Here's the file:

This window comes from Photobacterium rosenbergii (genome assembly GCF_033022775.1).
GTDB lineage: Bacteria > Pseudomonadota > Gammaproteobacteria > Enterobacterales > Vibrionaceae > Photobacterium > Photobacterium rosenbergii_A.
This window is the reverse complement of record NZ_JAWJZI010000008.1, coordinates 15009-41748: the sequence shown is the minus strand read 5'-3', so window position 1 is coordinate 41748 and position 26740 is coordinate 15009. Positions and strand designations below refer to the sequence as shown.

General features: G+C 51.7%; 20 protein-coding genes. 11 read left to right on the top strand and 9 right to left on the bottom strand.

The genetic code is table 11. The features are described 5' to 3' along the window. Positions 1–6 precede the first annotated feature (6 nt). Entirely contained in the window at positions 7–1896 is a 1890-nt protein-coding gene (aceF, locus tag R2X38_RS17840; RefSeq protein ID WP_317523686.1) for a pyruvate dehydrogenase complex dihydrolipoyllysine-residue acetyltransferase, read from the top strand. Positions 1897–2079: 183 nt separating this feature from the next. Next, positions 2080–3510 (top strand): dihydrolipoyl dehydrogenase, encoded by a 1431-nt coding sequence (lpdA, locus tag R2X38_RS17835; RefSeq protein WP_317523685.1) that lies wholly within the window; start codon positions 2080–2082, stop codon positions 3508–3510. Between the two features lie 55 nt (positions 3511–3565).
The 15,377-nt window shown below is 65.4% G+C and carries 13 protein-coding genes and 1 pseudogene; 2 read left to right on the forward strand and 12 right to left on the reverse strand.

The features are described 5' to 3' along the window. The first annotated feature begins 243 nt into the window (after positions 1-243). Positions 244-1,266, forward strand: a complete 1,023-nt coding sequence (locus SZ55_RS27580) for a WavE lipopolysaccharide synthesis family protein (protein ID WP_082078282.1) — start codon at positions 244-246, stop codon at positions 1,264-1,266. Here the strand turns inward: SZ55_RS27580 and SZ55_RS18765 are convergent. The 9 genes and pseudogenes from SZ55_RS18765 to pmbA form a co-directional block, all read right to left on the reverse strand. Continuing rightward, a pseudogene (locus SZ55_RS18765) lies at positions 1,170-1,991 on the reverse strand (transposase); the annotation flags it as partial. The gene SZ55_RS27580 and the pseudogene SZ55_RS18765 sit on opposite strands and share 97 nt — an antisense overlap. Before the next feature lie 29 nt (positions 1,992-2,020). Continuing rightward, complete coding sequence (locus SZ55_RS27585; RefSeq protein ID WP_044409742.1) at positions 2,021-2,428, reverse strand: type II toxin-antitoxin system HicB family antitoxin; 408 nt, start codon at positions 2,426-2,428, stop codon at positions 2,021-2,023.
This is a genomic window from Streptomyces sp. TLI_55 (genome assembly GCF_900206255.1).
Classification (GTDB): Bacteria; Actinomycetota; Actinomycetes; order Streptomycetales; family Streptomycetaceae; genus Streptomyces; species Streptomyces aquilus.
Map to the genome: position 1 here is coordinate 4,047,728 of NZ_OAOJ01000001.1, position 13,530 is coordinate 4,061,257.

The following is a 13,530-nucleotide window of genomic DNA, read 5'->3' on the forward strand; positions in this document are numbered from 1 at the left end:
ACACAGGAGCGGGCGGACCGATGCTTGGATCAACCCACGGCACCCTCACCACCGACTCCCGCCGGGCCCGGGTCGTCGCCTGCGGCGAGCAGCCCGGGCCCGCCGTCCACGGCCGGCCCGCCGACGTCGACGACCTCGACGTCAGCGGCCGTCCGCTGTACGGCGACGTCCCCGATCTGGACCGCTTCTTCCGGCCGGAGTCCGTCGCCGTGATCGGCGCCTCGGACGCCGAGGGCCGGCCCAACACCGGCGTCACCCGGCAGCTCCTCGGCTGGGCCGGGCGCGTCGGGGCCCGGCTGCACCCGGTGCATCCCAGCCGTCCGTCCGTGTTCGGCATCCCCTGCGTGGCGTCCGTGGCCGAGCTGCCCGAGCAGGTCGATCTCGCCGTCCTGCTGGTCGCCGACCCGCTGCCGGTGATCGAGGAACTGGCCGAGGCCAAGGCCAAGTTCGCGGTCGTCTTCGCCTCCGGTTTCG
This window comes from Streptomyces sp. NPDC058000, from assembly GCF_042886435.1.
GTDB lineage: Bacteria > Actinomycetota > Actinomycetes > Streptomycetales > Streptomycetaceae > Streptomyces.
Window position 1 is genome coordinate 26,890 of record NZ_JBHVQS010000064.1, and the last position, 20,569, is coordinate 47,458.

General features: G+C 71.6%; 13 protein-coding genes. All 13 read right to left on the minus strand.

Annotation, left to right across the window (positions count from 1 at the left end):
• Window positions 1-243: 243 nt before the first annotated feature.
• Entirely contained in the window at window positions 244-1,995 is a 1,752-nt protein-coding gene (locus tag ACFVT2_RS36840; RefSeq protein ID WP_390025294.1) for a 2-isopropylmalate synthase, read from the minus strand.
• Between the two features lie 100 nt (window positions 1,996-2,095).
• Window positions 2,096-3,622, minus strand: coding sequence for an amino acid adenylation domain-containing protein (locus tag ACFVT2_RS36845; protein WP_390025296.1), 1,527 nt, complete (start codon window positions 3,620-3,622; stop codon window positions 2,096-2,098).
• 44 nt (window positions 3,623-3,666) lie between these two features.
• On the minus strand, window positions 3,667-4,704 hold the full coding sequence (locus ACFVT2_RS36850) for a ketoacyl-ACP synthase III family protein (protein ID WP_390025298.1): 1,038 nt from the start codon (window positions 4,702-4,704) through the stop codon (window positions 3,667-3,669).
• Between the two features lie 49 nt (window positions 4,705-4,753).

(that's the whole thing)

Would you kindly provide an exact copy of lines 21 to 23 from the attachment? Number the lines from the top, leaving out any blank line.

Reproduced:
• Window positions 2,096-3,622, minus strand: coding sequence for an amino acid adenylation domain-containing protein (locus tag ACFVT2_RS36845; protein WP_390025296.1), 1,527 nt, complete (start codon window positions 3,620-3,622; stop codon window positions 2,096-2,098).
• 44 nt (window positions 3,623-3,666) lie between these two features.
• On the minus strand, window positions 3,667-4,704 hold the full coding sequence (locus ACFVT2_RS36850) for a ketoacyl-ACP synthase III family protein (protein ID WP_390025298.1): 1,038 nt from the start codon (window positions 4,702-4,704) through the stop codon (window positions 3,667-3,669).